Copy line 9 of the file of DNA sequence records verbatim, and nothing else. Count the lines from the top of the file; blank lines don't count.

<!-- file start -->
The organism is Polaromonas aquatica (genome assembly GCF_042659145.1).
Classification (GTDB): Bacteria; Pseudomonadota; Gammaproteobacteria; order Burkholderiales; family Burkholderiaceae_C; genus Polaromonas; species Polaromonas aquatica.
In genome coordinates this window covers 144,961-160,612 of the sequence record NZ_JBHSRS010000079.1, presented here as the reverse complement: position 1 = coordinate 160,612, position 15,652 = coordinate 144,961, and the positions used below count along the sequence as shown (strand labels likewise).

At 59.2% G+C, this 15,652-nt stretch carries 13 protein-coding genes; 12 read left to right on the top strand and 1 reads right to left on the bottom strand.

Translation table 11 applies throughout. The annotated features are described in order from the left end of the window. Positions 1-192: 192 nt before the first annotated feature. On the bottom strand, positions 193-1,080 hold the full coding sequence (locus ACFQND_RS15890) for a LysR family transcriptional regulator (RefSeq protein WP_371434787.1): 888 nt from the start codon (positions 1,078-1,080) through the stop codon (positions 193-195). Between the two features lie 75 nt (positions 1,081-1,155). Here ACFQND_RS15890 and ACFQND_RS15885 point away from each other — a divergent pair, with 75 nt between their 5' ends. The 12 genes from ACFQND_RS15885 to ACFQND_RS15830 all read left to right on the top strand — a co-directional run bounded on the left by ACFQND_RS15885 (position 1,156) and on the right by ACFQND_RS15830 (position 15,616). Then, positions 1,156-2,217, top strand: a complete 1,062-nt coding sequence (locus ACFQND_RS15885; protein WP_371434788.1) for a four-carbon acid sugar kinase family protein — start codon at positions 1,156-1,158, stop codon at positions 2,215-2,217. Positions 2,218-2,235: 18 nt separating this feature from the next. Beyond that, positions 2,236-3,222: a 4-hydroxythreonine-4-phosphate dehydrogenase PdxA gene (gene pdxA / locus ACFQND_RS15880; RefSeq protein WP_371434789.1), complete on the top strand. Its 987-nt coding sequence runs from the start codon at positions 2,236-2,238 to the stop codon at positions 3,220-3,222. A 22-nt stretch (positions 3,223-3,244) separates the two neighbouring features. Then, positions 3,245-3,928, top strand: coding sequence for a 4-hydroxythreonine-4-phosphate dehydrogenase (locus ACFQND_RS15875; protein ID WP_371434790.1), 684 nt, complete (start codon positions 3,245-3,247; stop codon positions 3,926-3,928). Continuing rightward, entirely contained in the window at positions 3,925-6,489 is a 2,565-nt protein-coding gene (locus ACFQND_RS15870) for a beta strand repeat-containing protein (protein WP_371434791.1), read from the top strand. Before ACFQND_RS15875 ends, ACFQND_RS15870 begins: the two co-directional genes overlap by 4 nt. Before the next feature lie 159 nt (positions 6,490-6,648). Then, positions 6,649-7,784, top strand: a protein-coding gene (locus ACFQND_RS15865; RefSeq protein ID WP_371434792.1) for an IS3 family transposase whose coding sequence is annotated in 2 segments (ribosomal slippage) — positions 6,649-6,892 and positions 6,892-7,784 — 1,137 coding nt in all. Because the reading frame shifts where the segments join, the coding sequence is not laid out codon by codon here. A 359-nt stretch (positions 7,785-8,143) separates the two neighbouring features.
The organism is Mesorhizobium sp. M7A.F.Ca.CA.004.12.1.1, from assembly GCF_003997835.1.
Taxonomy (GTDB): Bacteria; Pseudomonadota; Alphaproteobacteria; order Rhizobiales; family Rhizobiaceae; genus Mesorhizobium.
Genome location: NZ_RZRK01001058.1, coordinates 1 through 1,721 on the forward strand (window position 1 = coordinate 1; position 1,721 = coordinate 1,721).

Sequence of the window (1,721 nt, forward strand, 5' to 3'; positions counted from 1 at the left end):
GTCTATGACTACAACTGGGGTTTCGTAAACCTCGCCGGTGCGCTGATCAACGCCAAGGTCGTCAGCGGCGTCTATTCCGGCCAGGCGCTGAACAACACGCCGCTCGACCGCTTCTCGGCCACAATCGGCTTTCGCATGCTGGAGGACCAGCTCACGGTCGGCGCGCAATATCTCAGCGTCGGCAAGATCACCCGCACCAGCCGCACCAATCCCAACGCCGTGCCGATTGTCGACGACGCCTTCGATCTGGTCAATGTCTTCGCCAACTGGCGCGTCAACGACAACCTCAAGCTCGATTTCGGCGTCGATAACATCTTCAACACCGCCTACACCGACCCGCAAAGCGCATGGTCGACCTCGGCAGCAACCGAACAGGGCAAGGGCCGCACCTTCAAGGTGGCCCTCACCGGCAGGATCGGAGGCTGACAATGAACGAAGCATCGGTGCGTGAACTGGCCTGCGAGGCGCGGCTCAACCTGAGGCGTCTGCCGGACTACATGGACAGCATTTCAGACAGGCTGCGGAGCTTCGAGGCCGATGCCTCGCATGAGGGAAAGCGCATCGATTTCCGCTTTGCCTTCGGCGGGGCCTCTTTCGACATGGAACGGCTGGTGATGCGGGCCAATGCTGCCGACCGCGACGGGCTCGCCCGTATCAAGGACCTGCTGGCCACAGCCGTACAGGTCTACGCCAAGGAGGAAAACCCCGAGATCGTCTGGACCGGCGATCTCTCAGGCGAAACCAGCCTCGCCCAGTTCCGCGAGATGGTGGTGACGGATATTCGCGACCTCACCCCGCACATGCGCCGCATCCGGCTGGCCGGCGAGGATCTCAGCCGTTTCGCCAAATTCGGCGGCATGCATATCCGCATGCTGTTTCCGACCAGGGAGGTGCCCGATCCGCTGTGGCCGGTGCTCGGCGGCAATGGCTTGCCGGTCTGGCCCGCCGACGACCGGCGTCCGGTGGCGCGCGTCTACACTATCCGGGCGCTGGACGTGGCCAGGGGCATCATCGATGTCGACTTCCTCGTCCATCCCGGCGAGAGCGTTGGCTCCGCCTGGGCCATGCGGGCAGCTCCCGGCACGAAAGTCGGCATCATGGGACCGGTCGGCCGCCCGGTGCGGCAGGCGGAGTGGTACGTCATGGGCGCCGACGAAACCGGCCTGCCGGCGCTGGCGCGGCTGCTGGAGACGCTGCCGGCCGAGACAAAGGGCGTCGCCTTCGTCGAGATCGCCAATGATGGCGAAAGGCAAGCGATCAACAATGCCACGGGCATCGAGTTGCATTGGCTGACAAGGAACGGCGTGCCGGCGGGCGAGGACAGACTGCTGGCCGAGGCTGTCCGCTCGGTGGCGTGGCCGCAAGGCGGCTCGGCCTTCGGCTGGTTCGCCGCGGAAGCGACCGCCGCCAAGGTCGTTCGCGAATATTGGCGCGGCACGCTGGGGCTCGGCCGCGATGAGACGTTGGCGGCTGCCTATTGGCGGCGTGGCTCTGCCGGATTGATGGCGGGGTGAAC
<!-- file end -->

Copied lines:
Sequence of the window (1,721 nt, forward strand, 5' to 3'; positions counted from 1 at the left end):